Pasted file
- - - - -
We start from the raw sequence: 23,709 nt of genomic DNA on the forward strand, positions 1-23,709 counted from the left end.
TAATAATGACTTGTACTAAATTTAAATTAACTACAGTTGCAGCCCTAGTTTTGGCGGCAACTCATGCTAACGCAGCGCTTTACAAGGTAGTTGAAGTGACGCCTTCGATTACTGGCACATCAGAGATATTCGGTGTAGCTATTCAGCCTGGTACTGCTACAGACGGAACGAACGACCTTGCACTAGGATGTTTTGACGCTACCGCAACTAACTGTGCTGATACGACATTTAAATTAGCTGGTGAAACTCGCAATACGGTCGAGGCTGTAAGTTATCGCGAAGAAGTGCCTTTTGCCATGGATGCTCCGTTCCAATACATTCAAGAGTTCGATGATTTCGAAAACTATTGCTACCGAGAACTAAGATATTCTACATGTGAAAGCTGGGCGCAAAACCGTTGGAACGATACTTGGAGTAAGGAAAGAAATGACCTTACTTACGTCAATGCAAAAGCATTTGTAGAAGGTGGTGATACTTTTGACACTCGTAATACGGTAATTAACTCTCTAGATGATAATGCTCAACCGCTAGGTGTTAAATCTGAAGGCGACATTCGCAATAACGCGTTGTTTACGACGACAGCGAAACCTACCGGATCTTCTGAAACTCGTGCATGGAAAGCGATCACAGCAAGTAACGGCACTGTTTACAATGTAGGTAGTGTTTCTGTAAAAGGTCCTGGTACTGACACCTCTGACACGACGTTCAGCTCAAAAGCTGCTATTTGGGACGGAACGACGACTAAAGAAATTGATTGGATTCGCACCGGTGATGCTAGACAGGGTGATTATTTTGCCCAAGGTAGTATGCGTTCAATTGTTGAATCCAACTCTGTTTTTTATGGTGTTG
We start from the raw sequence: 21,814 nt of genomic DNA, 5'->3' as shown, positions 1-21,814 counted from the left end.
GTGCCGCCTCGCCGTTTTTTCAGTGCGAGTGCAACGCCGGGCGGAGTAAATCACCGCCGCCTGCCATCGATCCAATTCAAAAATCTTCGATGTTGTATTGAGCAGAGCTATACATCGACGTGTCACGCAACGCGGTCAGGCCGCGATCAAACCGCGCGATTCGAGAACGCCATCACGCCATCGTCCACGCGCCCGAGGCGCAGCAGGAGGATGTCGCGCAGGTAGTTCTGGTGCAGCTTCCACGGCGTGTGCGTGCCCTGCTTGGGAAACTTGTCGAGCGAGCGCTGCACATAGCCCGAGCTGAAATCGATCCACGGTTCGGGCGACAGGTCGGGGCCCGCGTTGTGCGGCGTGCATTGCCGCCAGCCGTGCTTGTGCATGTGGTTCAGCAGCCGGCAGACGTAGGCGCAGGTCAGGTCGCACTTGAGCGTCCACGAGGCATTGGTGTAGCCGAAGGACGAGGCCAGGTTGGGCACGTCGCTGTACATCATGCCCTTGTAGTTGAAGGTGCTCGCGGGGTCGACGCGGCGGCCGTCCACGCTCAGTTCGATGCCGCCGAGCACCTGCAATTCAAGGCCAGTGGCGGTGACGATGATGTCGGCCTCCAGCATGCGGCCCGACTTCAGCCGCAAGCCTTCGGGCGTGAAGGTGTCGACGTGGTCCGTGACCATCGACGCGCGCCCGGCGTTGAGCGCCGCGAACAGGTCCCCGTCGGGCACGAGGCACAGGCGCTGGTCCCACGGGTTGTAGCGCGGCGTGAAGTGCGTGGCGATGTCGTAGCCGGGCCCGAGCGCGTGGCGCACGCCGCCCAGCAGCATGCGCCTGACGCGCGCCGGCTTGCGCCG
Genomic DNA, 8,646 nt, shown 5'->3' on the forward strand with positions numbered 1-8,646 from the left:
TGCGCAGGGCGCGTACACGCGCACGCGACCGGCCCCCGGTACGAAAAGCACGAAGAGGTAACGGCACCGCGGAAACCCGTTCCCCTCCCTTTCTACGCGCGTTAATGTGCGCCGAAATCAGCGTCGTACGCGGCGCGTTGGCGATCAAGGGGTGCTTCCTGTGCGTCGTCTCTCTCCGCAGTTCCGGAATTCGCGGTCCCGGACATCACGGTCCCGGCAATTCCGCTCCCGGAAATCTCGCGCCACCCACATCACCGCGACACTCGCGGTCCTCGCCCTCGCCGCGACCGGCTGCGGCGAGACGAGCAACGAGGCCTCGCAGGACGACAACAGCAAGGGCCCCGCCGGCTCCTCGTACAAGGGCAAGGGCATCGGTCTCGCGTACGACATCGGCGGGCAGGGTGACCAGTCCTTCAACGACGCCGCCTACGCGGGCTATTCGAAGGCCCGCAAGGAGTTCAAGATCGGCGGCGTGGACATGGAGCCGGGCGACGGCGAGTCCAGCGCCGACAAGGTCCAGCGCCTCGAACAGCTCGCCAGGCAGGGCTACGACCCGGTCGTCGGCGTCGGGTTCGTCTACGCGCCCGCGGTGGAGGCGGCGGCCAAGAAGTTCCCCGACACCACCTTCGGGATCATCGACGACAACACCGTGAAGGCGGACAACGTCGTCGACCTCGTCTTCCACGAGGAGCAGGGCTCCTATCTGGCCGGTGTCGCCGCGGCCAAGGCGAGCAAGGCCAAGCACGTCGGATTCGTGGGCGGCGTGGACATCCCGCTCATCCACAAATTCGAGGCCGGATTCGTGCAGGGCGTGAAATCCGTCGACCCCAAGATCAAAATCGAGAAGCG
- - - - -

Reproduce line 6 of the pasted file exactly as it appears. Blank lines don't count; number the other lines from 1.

TGCGCAGGGCGCGTACACGCGCACGCGACCGGCCCCCGGTACGAAAAGCACGAAGAGGTAACGGCACCGCGGAAACCCGTTCCCCTCCCTTTCTACGCGCGTTAATGTGCGCCGAAATCAGCGTCGTACGCGGCGCGTTGGCGATCAAGGGGTGCTTCCTGTGCGTCGTCTCTCTCCGCAGTTCCGGAATTCGCGGTCCCGGACATCACGGTCCCGGCAATTCCGCTCCCGGAAATCTCGCGCCACCCACATCACCGCGACACTCGCGGTCCTCGCCCTCGCCGCGACCGGCTGCGGCGAGACGAGCAACGAGGCCTCGCAGGACGACAACAGCAAGGGCCCCGCCGGCTCCTCGTACAAGGGCAAGGGCATCGGTCTCGCGTACGACATCGGCGGGCAGGGTGACCAGTCCTTCAACGACGCCGCCTACGCGGGCTATTCGAAGGCCCGCAAGGAGTTCAAGATCGGCGGCGTGGACATGGAGCCGGGCGACGGCGAGTCCAGCGCCGACAAGGTCCAGCGCCTCGAACAGCTCGCCAGGCAGGGCTACGACCCGGTCGTCGGCGTCGGGTTCGTCTACGCGCCCGCGGTGGAGGCGGCGGCCAAGAAGTTCCCCGACACCACCTTCGGGATCATCGACGACAACACCGTGAAGGCGGACAACGTCGTCGACCTCGTCTTCCACGAGGAGCAGGGCTCCTATCTGGCCGGTGTCGCCGCGGCCAAGGCGAGCAAGGCCAAGCACGTCGGATTCGTGGGCGGCGTGGACATCCCGCTCATCCACAAATTCGAGGCCGGATTCGTGCAGGGCGTGAAATCCGTCGACCCCAAGATCAAAATCGAGAAGCG